4. Method for determining the presence or amount of at least one target ligand, said target ligand capable of binding a ligand receptor, in a fluid sample suspected of containing said target ligand, comprising the steps of: a. contacting said fluid sample with said ligand receptor and an antibody conjugate, said antibody conjugate capable of binding the complex of said target ligand and said ligand receptor, the binding affinity of said antibody conjugate for said complex being at least a factor of 10 greater than the affinity of said antibody conjugate for said target ligand, wherein no detectable assay response results from the binding of antibody conjugate and ligand receptor in the absence of target ligand and the amount of antibody conjugate bound to ligand receptor is related to the amount of target ligand in the fluid sample; b. contacting the fluid from step (a) with a means for removing ligand receptor and moieties bound to it from said fluid; c. detecting said antibody conjugate bound to said ligand receptor; d. relating the detectable signal to the pres¬ ence or amount of said target ligand in said fluid sample.
5. Method of claim 1 or 2 or 3 or 4 wherein said target ligand is DNA or RNA and said ligand receptor is a portion of DNA or RNA capable of hybridizing to said target 1igand.
6. Method of claim 1 or 2 or 3 or 4 wherein the antibody is a monoclonal antibody or antibody fragment.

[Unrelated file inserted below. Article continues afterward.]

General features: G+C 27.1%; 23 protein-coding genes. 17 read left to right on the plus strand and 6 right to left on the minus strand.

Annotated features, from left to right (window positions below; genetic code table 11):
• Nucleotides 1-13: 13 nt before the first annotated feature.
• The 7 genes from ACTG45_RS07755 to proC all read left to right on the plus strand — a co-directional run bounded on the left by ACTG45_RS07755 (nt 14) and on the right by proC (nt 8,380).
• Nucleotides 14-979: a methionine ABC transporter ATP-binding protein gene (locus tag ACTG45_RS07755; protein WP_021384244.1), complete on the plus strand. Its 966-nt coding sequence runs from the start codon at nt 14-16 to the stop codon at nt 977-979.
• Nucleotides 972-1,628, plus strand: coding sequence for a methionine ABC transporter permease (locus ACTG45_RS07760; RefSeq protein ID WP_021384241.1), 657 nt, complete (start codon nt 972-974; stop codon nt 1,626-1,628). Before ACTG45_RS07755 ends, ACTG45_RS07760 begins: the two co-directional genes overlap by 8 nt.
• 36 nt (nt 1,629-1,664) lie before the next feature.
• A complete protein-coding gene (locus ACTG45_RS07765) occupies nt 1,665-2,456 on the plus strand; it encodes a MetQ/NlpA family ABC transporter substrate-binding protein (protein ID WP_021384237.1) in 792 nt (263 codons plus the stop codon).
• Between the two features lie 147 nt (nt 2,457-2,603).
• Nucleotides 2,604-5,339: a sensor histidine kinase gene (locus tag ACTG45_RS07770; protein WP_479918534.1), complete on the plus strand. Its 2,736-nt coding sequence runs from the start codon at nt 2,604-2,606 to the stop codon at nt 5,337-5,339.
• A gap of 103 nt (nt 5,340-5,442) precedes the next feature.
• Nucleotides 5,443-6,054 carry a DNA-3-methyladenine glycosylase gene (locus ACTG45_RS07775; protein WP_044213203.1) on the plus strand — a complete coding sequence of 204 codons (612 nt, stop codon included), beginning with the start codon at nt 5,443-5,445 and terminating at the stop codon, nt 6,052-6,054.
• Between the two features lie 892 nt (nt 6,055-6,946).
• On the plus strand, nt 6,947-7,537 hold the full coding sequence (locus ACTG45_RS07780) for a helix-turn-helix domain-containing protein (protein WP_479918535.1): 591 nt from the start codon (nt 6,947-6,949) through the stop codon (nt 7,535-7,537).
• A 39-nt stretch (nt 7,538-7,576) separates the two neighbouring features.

7. Method of claim 5 wherein the antibody is a monoclonal antibody or antibody fragment.
8. The method of claim 1 or 2 or 3 or 4 wherein said antibody is a polyclonal antibody, antisera or antibody fragment.
9. The polyclonal antibody, antisera or antibody fragment of claim 11, wherein said antibody, antisera or antibody fragment is selected by employing affinity chromatography.
10. The method of claim 1 or 2 or 3 or 4 wherein said target ligand is selected from the group consisting of haptens, hormones, peptides, proteins, DNA and RNA.
11. Test device for determining the presence or amount of at least one target ligand, said target ligand capable of binding a ligand receptor conjugate, in a fluid sample suspected of containing said target ligand, said device comprising: a. means for contacting said fluid sample with said ligand receptor conjugate and an antibody, cap¬ able of binding the complex of said target ligand and said ligand receptor conjugate, the binding affinity of said antibody for said complex being at least a factor of 10 greater than the affinity of said anti¬ body for said target ligand, wherein no detectable assay response results from the binding of antibody and ligand receptor conjugate in the absence of tar- get ligand and the amount of ligand receptor conju¬ gate bound to antibody is related to the amount of target ligand in the fluid sample; b. means for detecting said ligand receptor conjugate bound to said antibody; c. means for relating the detectable signal to the presence or amount of said target ligand in said fluid sample.